Someone and the Somebodies was the first local band I saw perform, but the first band I reviewed when I returned to Boston was the Dark, a quirky quintet with a hyperkinetic punky sound and a black (uh, dark) sense of humor.
Even though they were a new band, they played mostly original material. Their two notable covers were a version of “Secret Agent Man” played at breakneck speed and retitled “George Bush” (Bush #41, Reagan’s newly-appointed director of the CIA), and an equally fast version of “Smoke on the Water,” which remained in their set list as an encore.
They were shopping a three-song promo cassette around which contained this gem, “Moral Majority”:
The song gives you a good idea of what the band sounded like: herky-jerk rhythms, tight ensemble playing (similar to early XTC), and snarky lyrics half-sung/half-yelped by a vocalist with an impressive range.
You either loved the Dark or hated them; there was no middle ground. The Globe‘s music critic described them as an “artsy annoyance” and a “boring contrivance.” I thought they were a necessary counterpart to most of the guitar-driven music being made in the city, saying as much in this review. (I know it’s unreadable due to poor scanning, but I assure you it was incisive â€” and it looked cool.)
Guitarist Roger Greenawalt conducted a relentless PR campaign to get the band noticed. He hosted pancake breakfasts every Sunday following a Saturday gig. The band’s crashpad on Mt. Auburn street in Watertown (known from that time forward as “Darkworld Headquarters” regardless of the band actually living there) would fill up with other musicians, writers, and hangers-on who exchanged news about who played where and for how much, who was booking shows,Â and where to find cheap rehearsal space.
Later in the year Roger announced that the band had been acquired by an unseen benefactor, Wade Steel, who took on the PR job while the band practiced. They brought in a new bassist and a percussionist (both from the Berklee School of Music) to improve their sound. In the fall of 1981 “Mr. Steel” made good on his promise and released the Dark’s first single, “Judy,” in which Roger confesses his stalker-level infatuation with Judy Grunwald, singer for The Maps:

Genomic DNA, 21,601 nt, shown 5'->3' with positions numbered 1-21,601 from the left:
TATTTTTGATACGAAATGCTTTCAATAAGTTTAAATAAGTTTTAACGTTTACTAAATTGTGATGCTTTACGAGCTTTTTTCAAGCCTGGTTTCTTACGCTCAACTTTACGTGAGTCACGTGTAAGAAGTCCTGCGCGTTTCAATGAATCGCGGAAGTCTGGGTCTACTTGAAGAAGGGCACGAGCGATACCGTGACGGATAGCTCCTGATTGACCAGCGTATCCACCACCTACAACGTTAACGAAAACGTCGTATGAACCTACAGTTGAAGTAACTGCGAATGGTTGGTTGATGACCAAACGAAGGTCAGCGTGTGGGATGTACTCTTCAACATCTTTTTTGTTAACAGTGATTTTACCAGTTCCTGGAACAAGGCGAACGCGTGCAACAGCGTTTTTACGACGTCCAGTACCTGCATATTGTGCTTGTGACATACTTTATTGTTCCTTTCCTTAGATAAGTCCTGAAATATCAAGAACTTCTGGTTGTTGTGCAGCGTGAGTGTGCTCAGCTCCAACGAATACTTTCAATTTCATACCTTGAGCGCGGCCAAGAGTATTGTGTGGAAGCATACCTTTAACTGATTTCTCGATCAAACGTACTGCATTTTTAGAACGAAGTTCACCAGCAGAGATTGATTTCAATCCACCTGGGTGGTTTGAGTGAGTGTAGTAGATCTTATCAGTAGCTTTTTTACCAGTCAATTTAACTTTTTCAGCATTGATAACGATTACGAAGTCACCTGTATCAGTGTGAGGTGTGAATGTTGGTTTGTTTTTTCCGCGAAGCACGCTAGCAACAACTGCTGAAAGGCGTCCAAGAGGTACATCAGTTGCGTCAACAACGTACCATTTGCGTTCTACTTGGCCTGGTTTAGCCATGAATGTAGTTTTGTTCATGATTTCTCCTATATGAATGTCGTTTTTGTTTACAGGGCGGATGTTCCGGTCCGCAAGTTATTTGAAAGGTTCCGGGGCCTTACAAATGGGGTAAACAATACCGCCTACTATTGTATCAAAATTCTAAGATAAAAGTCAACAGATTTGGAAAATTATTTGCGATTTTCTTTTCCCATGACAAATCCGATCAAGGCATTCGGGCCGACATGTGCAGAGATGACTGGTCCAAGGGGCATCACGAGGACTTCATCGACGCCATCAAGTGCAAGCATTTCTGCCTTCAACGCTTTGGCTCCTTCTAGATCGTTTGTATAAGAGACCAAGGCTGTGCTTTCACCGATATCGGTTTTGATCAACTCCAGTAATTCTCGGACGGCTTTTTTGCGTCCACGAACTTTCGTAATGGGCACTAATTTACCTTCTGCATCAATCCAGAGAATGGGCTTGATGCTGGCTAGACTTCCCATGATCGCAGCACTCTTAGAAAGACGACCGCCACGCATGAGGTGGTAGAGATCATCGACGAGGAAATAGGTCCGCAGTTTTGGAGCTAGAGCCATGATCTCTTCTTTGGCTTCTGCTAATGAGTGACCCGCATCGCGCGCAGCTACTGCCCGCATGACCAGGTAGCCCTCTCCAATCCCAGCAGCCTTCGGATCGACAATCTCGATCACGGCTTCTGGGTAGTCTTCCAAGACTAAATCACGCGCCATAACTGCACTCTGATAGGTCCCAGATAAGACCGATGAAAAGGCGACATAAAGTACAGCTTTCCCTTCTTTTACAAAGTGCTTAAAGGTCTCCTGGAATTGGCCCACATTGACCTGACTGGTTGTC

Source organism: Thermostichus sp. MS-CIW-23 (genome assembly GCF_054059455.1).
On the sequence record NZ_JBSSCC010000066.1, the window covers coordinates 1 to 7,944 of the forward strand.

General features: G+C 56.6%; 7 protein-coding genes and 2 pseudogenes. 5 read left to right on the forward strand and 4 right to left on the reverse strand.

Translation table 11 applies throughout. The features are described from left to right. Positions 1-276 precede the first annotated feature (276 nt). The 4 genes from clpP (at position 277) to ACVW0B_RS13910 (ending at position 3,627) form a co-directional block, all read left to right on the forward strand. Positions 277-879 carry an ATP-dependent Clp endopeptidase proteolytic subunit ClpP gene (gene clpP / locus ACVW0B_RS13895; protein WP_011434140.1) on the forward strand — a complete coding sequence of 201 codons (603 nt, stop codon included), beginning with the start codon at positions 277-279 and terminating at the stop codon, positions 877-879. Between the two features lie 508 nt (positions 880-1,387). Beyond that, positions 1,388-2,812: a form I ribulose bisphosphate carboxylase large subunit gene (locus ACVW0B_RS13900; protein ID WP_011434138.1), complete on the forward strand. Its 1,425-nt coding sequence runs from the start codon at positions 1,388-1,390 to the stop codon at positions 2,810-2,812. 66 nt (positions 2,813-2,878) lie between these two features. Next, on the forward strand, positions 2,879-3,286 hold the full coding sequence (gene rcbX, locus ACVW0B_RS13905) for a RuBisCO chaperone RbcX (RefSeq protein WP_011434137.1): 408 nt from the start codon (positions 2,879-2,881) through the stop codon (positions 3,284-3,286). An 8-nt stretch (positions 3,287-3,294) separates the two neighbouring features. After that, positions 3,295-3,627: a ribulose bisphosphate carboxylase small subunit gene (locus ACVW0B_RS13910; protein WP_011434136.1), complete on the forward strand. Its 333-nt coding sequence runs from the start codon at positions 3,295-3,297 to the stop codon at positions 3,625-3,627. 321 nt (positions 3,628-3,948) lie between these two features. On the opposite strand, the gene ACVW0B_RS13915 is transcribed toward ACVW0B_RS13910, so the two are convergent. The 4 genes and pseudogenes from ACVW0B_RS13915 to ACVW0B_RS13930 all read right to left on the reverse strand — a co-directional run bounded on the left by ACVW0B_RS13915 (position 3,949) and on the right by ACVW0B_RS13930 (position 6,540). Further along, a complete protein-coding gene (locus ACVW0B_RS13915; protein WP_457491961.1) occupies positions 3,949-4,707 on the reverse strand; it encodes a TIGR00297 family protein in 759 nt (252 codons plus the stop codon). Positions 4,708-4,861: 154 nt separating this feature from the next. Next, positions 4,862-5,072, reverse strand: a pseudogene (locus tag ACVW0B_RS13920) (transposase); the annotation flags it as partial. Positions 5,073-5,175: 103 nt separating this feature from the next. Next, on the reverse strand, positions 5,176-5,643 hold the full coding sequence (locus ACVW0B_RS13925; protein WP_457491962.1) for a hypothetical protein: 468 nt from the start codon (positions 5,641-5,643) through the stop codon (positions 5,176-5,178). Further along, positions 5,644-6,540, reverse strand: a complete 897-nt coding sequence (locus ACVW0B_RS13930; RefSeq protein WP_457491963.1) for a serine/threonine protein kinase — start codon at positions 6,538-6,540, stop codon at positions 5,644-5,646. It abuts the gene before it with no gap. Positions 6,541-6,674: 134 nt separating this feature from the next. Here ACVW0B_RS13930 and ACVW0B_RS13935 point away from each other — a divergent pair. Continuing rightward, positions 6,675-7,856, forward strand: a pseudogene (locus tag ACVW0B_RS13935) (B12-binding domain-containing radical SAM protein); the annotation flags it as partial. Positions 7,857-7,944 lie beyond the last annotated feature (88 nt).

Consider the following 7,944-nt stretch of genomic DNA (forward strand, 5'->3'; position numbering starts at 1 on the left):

In addition to name-checking the hipster hangouts (the Channel, the BFVF (Boston Film/Video Foundation)), Roger created a bit of a stir with the line “I’m really glad you dumped your boyfriend/He looks like an East German border guard.” Judy hadn’t dumped her boyfriend; he and she didn’t take it very well.
What I noticed about the Dark was that they were musicians who could really play, which was both an asset and a limitation in a scene that valued raw energy over craft. But they kept at it, releasing two more EPs: Darkworld (1983) and Don’t Feed the Fashion Sharks (1984), both receiving only a lukewarm reception from the press. They were tighter, more polished, as you can hear on “What I Need”:
Roger thought the Dark needed to make a go of it in New York; his bandmates disagreed, so Roger left for the city alone and the Dark was no more. But this is where it gets interesting.
I tell people if you knew someone in a Boston band, you automatically knew members of other bands â€” the scene was too small to avoid cross-fertilization. So follow along: singer Jace Wilson was involved with the singer/bassist for the Young Snakes, a newcomer named Aimee Mann. Jace and Aimee broke up, percussionist Mike Hausman left the band after Darkworld, got involved with Aimee and co-founded her new band, ‘Til Tuesday. You may have heard of them, they had a hit with “Voices Carry.”
Judy Grunwald left the Maps (which became ArtYard) and formed Salem 66, recording an EP and two full-length albums.
When Roger left, Jace, drummer Clark Goodpaster, bassist Matt Gruenberg, and keyboardist Bob Familiar found a new guitarist and continued on as Life on Earth. When Jace and Bob packed it in, Clark, Matt, and Reeves found an amazing vocalist â€” Gabrielle Travis â€” and regrouped as The Atom Said, still legendary as Boston’s greatest unrecorded band. Reeves became the guitarist in David Bowie’s Tin Machine project.
Ten years ago (actually January 22, 1994 – thanks, Steve Latham!) Roger, who was now a producer, brought one of the bands he signed to Boston. He made a few calls and managed to set up a reunion show featuring the Young Snakes and The Dark. I brought Diane to the show so she could finally hear what I had been raving about for years. Although my perception of the show was altered by nostalgia, both bands played killer sets. The pressure to succeed was long gone; they were a bunch of old friends playing for each other.
A “greatest hits” set would have been more than enough, but that’s not what Roger had in mind. Before the Dark’s set began, a recording was played over the PA. Although I couldn’t make out all the words, the voice was unmistakable â€” it was Judy Grunwald, reading something about restraining orders and court-appointed psychiatrists. As the rest of the band took the stage, Roger was wheeled out on a hand cart, strapped in and wearing a straitjacket and face guard a la Hannibal Lecter. He escaped from his confinements, jumped to the stage, launched into “Judy,” and the crowd went wild.
All of this came back to me while I was converting the old Dark singles and EPs to MP3s for my iTunes library. Not long after, I learned that Brooklyn-based record producer was embarking on a project to record every Beatles song on ukulele. Who was the producer? Roger Greenawalt.
And Judy? She dumped her boyfriend and married David Minehan of Boston legends the Neighborhoods â€” he found “The Prettiest Girl.”